Domestic Box Office 2011: Fewest Tickets Sold Since 1995, But Dont Blame It on Sequels

Daniel Radcliffe, Harry Potter and the Deathly Hallows: Part 2
Daniel Radcliffe in the biggest domestic hit of 2011: Harry Potter and the Deathly Hallows: Part 2

In 2011, Hollywood movies should earn the major studios $10.2 billion at the North American box office. That's down 3.5 percent from 2010, according to Hollywood.com. An estimated 1.28 billion tickets have been sold this year, which represents a 4.4 percent decline from 2010 and the lowest figure since 1995, the year of the talking pig Babe and Mel Gibson's Braveheart, when admissions totaled 1.26 billion.

Among the suggested reasons for the downturn there are some that make perfect sense and some that are ludicrous. The weak U.S. economy matched with high ticket prices is almost undeniably keeping people away from movie houses. In fact, that has happened in the past, most notably during the height of the Great Depression in the early 1930s, when the majority of the big Hollywood studios posted heavy losses. Indeed, several almost went bankrupt.

The fact that movies nowadays can be watched on DVD or VOD about three months after they're released in theaters is another good reason for people to refuse to pay $12 or $15 or $18 for a movie ticket. That may also help to explain why kiddie flicks – or “family movies” – have, relatively speaking, fared poorly this year (e.g., Happy Feet Two, Arthur Christmas, The Muppets, and, to some extent, Kung Fu Panda 2). How many families can afford $100 weekends at the movies when parents, guardians, or what-have-you can rent a title for less than one-tenth of that amount and show it to an audience of four or five – or ten?

Now, to say that North Americans have grown tired of sequels is pretty absurd. The top seven domestic releases this year are all sequels:

Those seven movies combined have so far brought in $1.9 billion – or nearly 20 percent of the year's total take. And the current hit at American and Canadian movie theaters is none other than Brad Bird/Tom Cruise/Jeremy Renner/Paula Patton's Mission: Impossible - Ghost Protocol. As clearly indicated by its title, that's the fourth installment in Cruise's Mission: Impossible decade-long franchise.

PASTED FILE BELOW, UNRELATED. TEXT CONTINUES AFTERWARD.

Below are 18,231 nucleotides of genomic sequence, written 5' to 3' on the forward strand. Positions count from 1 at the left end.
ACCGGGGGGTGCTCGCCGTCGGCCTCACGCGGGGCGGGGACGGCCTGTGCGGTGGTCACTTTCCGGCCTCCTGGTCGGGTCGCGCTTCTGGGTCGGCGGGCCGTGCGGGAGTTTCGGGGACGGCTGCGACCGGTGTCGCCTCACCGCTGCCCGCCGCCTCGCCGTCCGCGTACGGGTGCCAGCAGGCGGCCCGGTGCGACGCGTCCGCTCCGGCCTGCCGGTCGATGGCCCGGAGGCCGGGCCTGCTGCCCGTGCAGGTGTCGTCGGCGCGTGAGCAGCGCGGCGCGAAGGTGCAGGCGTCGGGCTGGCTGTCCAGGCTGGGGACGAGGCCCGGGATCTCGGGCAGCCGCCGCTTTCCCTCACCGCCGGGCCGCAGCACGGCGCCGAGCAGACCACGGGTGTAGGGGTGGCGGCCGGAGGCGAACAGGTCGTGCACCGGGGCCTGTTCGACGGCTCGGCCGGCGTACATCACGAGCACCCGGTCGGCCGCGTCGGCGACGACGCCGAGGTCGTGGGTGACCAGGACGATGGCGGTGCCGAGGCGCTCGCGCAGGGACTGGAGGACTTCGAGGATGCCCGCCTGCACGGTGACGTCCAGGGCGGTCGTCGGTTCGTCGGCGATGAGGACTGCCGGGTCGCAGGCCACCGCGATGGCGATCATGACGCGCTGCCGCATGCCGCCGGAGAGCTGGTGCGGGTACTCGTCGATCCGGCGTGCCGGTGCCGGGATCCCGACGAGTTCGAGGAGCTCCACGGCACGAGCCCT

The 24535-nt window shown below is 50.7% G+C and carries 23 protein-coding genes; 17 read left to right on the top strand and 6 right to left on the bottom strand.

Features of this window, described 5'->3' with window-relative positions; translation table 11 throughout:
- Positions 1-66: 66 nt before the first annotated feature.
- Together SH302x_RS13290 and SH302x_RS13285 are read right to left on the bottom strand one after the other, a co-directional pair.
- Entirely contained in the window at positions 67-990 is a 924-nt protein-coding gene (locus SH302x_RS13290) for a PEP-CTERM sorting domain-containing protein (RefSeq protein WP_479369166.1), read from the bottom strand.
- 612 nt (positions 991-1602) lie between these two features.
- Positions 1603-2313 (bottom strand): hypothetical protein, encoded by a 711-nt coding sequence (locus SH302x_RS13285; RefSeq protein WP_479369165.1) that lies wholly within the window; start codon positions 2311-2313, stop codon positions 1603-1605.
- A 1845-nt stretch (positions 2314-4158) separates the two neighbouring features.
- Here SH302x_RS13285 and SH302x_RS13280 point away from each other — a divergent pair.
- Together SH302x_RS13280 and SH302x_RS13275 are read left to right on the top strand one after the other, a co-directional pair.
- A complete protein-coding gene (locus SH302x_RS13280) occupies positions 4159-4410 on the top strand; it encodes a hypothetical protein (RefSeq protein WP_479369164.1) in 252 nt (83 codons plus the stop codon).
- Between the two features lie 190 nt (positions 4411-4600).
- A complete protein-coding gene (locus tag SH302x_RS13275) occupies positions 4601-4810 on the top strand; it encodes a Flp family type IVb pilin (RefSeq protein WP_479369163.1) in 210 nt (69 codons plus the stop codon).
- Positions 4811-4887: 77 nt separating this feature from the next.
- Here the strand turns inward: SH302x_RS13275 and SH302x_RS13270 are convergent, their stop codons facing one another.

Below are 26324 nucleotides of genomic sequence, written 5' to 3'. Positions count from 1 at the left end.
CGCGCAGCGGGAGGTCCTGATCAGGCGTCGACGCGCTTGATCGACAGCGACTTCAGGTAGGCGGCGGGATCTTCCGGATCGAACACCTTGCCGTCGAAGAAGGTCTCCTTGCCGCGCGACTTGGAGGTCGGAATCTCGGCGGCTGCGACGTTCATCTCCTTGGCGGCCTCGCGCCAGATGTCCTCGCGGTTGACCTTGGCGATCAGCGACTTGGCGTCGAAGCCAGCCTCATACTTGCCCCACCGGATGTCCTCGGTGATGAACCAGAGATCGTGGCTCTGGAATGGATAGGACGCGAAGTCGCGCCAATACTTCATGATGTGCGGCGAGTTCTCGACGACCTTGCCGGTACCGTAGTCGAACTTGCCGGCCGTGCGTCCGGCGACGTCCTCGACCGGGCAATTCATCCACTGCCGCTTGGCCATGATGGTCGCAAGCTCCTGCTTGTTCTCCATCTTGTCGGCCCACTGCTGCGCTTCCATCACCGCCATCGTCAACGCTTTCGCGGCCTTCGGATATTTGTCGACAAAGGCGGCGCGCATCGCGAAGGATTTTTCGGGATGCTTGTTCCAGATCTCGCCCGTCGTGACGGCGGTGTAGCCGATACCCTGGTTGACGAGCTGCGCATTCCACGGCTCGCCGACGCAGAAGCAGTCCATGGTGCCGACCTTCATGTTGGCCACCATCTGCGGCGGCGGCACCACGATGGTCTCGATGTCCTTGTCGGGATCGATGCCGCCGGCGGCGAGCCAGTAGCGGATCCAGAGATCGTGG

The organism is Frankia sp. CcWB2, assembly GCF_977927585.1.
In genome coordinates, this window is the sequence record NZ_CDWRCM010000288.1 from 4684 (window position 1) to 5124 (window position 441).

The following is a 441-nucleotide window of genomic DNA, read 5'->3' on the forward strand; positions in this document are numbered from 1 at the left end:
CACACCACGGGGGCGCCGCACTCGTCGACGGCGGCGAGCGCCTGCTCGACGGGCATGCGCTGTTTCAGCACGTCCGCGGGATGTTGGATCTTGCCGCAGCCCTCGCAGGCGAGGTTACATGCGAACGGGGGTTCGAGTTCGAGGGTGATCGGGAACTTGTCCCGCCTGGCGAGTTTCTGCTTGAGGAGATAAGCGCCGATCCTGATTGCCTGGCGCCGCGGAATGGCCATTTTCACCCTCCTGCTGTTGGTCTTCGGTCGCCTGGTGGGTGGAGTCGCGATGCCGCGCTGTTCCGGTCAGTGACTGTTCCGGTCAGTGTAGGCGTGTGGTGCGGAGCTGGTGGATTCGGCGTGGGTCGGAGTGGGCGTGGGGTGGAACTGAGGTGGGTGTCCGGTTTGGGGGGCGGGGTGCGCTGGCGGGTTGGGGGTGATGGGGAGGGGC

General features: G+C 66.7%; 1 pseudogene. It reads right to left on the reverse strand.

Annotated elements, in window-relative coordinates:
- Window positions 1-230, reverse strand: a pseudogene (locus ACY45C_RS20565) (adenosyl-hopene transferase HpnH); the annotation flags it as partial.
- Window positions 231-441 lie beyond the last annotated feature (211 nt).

As for the availability of new gadgets keeping people busy at home staring at their iPads and iPods … Well, does that mean only North Americans have access to those? Business overseas has remained quite strong. This year, for instance, as per Screen International Paramount became the first Hollywood studio ever to pass the $3 billion mark abroad.

One Warner Bros. general sales manager has placed some of the blame for the domestic downturn on more “gaming and social-networking opportunities.” But wait. Wasn't “gaming,” Twitter, Facebook, etc. all very much available when Guy Ritchie's Sherlock Holmes came out in late 2009? That Warner Bros. release starring Robert Downey Jr and Jude Law fared much better domestically than the current sequel, Sherlock Holmes: A Game of Shadows.

It would be interesting to discover why some troubled European economies such as France and Germany continue to generate solid box office revenues in US dollars despite not only the eurozone economic turmoil, but also a devaluation of the euro itself in the last five months.

In France, for instance, the top two movies of 2011 are Olivier Nakache and Eric Toledano's socially conscious comedy-drama The Intouchables / The Intouchables, starring François Cluzet and Omar Sy, and the Dany Boon/Benoît Poelvoorde comedy Rien à déclarer / Nothing to Declare. Those two titles have a combined gross of nearly $200 million according to the Box Office Mojo chart. France's top two movies of 2010, Harry Potter and the Deathly Hallows: Part 1 and Shrek Forever After earned less than $100 million.

Perhaps the French don't have access to video games, Facebook, or Apple products?

Daniel Radcliffe/Harry Potter and the Deathly Hallows: Part 2 picture: Jaap Buitendijk / Warner Bros.

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